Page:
Even in the Singleton Letters, however, there are some little lapses of the same kind (worse, indeed, because these letters were signed) as the attack on Canning in the Plymley Letters.  Sydney Smith exclaiming against “derision and persiflage, the great principle by which the world is now governed,” is again edifying.  But in truth Sydney never had the weakness (for I have known it called a weakness) of looking too carefully to see what the enemy’s advocate is going to say.  Take even the famous, the immortal apologue of Mrs. Partington.  It covered, we are usually told, the Upper House with ridicule, and did as much as anything else to carry the Reform Bill.  And yet, though it is a watery apologue, it will not hold water for a moment.  The implied conclusion is, that the Atlantic beat Mrs. Partington.  Did it?  It made, no doubt, a great mess in her house, it put her to flight, it put her to shame.  But when I was last at Sidmouth the line of high-water mark was, I believe, much what it was before the great storm of 1824, and though the particular Mrs. Partington had no doubt been gathered to her fathers, the Mrs. Partington of the day was, equally without doubt, living very comfortably in the house which the Atlantic had threatened to swallow up.

It was, however, perhaps part of Sydney’s strength that he never cared to consider too curiously, or on too many sides.  Besides his inimitable felicity of expression (the Singleton Letters are simply crammed with epigram), he had the sturdiest possible common sense and the liveliest possible humour.  I have known his claim to the title of “humourist” called in question by precisians:  nobody could deny him the title of good-humourist.  Except that the sentimental side of Toryism would never have appealed to him, it was chiefly an accident of time that he was a polemical Liberal.  He would always and naturally have been on the side opposite to that on which most of the fools were.  When he came into the world, as the straitest Tory will admit, there were in that world a great many abuses as they are called, that is to say, a great many things which, once useful and excellent, had either decayed into positive nuisances, or dried up into neutral and harmless but obstructive rubbish.  There were also many silly and some mischievous people, as well as some wise and useful ones, who defended the abuses.  Sydney Smith was an ideal soldier of reform for his time, and in his way.  He was not extraordinarily long-sighted ­indeed (as his famous and constantly-repeated advice to “take short views of life” shows) he had a distinct distrust of taking too anxious thought for political or any other morrows.  But he had a most keen and, in many cases, a most just scent and sight for the immediate inconveniences and injustices of the day, and for the shortest and most effective ways of mending them.  He was perhaps more destitute of romance and of reverence (though he had too much good taste to be positively irreverent) than any man who ever lived.  He never could have paralleled, he never could have even understood, Scott’s feelings about the Regalia, or that ever-famous incident of Sir Walter’s life, when returning with Jeffrey and other Whig friends from some public meeting, he protested against the innovations which, harmless or even beneficial individually and in themselves, would by degrees destroy every thing that made Scotland Scotland.  I am afraid that his warmest admirers, even those of his own political complexion, must admit that he was, as has been said, more than a little of a Philistine; that he expressed, and expressed capitally in one way, that curious middle-class sentiment, or denial of sentiment, which won its first triumph in the first Reform Bill and its last in the Exhibition of twenty years later, which destroyed no doubt much that was absurd, and some things that were noxious, but which induced in England a reign of shoddy in politics, in philosophy, in art, in literature, and, when its own reign was over, left England weak and divided, instead of, as it had been under the reign of abuses, united and strong.  The bombardment of Copenhagen may or may not have been a dreadful thing:  it was at any rate better than the abandonment of Khartoum.  Nor can Sydney any more than his friends be acquitted of having held the extraordinary notion that you can “rest and be thankful” in politics, that you can set Demos at bishops, but stave and tail him off when he comes to canons; that you can level beautifully down to a certain point, and then stop levelling for ever afterwards; that because you can laugh Brother Ringletub out of court, laughter will be equally effective with Cardinal Newman; and that though it is the height of “anility” (a favourite word of his) to believe in a country gentleman, it is the height of rational religion to believe in a ten-pound householder.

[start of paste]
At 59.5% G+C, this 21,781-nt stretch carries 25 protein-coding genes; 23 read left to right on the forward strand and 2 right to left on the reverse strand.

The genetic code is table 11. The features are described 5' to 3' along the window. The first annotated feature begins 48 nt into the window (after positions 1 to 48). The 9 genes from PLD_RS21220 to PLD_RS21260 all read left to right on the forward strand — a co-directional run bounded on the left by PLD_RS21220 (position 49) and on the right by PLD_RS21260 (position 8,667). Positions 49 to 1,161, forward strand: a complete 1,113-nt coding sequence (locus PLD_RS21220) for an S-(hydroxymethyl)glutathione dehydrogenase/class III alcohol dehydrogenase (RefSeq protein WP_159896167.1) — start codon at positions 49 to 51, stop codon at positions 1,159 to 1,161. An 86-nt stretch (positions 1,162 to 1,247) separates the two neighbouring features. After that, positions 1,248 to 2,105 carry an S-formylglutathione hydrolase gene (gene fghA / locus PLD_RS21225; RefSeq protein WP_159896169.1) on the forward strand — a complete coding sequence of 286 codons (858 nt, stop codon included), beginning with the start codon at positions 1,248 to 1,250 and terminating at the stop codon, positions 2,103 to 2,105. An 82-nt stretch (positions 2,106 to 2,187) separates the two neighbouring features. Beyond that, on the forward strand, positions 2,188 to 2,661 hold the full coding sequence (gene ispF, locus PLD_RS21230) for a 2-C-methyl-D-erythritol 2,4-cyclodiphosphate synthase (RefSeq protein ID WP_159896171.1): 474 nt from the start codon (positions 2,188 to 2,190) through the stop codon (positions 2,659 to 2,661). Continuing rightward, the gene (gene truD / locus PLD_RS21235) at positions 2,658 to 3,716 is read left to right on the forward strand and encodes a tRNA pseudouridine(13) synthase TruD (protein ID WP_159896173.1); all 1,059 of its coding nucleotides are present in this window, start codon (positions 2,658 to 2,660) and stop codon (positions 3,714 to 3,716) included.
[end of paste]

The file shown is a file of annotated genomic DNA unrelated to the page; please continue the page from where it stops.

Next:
But however open to exception his principles may be, and that not merely from the point of view of highflying Toryism, his carrying out of them in life and in literature had the two abiding justifications of being infinitely amusing, and of being amusing always in thoroughly good temper.  It is, as I have said, impossible to read Sydney Smith’s Life, and still more impossible to read his letters, without liking him warmly and personally, without seeing that he was not only a man who liked to be comfortable (that is not very rare), that he was not only one who liked others to be comfortable (that is rarer), but one who in every situation in which he was thrown, did his utmost to make others as well as himself comfortable (which is rarest of all).  If the references in Peter Plymley to Canning were unjustifiable from him, there is little or no reason to think that they were prompted by personal jealousy; and though, as has been said, he was undoubtedly sore, and unreasonably sore, at not receiving the preferment which he thought he had deserved, he does not seem to have been personally jealous of any man who had received it.  The parson of Foston and Combe Florey may not have been (his latest biographer, admiring though he be, pathetically laments that he was not) a spiritually minded man.  But happy beyond almost all other parishioners of the time were the parishioners of Combe Florey and Foston, though one of them did once throw a pair of scissors at his provoking pastor.  He was a fast and affectionate friend; and though he was rather given to haunting rich men, he did it not only without servility, but without that alternative of bearishness and freaks which has sometimes been adopted.  As a prince of talkers he might have been a bore to a generation which (I own I think in that perhaps single point), wiser than its fathers, is not so ambitious as they were to sit as a bucket and be pumped into.  But in that infinitely happier system of conversation by books, which any one can enjoy as he likes and interrupt as he likes at his own fireside, Sydney is still a prince.  There may be living somewhere some one who does not think so very badly of slavery, who is most emphatically of opinion that “the fools were right,” in the matters of Catholic emancipation and Reform, who thinks well of public schools and universities, who even, though he may not like spring-guns much, thinks that John Jones had only himself to blame if, after ample warning and with no business except the business of supplying a London poulterer with his landlord’s game, he trespassed and came to the worst.  Yet even this monster, if he happened to be possessed of the sense of fun and literature, (which is perhaps impossible), could not read even the most acrid of Sydney’s political diatribes without shrieking with laughter, if, in his ogreish way, he were given to such violent demonstrations; could certainly not read the Life and the letters without admitting, in a moment of unwonted humanity, that here was a man who, for goodness as well as for cleverness, for sound practical wisdom as well as for fantastic verbal wit, has had hardly a superior and very few equals.